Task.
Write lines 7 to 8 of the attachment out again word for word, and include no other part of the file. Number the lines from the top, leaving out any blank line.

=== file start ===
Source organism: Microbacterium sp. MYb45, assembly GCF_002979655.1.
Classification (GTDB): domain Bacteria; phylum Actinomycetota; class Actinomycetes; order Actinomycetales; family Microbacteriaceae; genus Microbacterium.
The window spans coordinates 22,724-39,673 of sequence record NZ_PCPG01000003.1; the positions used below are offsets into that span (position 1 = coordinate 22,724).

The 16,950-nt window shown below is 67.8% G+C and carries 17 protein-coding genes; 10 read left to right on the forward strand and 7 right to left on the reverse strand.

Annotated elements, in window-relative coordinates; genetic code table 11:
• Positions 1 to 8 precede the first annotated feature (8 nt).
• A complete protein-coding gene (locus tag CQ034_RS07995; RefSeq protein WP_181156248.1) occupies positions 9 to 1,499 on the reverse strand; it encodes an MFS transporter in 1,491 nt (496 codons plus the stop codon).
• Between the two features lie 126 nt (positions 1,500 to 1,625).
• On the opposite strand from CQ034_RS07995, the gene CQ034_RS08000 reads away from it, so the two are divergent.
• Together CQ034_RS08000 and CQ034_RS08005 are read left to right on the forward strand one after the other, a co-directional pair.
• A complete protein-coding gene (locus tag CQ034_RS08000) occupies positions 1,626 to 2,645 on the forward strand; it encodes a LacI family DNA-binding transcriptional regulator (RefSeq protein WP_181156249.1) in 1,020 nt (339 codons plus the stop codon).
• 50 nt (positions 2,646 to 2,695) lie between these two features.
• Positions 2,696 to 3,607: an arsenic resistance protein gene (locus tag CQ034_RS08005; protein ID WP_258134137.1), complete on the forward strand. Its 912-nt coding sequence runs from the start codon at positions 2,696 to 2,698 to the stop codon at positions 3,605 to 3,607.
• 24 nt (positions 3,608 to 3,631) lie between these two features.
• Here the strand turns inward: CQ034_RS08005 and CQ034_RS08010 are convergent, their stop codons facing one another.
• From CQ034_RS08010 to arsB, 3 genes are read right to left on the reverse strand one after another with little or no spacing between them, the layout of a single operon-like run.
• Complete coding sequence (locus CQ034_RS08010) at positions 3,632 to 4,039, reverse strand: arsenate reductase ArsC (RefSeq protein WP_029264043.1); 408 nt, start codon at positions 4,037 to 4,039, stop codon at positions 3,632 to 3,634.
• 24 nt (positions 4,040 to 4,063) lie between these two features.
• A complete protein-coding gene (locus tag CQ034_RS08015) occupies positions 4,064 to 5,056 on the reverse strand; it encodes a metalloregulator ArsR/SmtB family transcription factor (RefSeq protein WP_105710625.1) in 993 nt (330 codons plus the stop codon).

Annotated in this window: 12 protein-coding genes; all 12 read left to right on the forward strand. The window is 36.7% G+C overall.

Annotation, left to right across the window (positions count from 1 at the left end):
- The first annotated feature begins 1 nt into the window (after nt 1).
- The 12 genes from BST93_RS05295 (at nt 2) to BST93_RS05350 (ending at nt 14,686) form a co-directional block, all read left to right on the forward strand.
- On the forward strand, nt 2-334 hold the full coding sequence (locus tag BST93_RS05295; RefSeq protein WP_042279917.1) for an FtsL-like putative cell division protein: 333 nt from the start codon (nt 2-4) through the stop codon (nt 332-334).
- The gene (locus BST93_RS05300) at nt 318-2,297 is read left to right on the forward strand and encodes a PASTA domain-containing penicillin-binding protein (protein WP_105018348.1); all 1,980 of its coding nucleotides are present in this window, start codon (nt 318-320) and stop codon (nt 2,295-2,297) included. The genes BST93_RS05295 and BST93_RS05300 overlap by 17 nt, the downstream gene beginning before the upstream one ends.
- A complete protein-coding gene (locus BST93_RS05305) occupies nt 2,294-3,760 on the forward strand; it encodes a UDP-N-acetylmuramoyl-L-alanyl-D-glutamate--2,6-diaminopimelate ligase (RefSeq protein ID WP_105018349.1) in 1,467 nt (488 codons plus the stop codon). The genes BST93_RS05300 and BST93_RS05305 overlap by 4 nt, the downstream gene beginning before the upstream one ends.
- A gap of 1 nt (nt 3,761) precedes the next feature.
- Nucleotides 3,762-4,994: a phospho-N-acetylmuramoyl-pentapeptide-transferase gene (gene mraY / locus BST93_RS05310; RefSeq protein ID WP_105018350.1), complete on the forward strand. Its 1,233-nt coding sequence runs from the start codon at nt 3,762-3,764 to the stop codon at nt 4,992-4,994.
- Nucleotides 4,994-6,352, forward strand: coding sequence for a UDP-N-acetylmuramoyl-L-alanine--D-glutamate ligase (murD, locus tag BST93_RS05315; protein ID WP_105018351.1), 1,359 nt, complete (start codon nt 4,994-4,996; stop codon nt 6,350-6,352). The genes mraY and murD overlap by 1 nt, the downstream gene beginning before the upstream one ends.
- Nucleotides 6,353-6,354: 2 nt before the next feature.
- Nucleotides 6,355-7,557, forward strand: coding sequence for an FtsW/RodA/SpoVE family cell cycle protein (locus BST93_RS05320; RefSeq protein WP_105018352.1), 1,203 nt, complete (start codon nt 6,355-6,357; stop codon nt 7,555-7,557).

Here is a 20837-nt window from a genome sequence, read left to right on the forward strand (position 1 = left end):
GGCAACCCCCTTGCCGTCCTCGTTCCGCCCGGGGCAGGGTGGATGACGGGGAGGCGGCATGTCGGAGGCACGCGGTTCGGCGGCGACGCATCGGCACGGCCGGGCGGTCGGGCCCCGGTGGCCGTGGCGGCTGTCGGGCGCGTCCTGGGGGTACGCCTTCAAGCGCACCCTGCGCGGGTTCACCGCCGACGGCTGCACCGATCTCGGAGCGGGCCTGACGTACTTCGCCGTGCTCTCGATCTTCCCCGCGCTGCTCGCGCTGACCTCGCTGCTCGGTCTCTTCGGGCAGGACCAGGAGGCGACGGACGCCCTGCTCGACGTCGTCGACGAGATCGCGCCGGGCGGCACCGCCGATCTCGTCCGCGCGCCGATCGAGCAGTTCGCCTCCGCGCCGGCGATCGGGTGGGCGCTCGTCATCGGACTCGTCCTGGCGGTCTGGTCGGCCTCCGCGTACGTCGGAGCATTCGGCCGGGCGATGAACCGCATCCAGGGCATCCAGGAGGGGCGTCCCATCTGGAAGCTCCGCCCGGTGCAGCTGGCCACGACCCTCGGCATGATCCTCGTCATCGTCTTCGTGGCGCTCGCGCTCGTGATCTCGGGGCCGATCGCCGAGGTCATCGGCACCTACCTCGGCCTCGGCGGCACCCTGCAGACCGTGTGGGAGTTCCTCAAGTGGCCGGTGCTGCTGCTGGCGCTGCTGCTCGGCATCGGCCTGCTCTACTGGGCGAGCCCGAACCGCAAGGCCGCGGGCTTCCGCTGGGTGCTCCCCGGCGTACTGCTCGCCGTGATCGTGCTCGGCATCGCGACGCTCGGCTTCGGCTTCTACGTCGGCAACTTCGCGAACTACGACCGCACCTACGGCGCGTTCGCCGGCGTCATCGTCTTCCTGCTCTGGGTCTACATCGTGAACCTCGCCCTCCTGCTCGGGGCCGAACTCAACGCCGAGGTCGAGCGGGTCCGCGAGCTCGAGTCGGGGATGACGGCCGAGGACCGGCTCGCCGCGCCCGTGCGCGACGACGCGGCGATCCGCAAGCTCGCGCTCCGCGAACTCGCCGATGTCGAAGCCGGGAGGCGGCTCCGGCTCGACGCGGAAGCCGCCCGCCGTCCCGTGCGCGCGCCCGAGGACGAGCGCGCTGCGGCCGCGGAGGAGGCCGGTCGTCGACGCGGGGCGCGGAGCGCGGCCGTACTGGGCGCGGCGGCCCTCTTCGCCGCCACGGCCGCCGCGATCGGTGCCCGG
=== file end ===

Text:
• A complete protein-coding gene (locus tag CQ034_RS07995; RefSeq protein WP_181156248.1) occupies positions 9 to 1,499 on the reverse strand; it encodes an MFS transporter in 1,491 nt (496 codons plus the stop codon).
• Between the two features lie 126 nt (positions 1,500 to 1,625).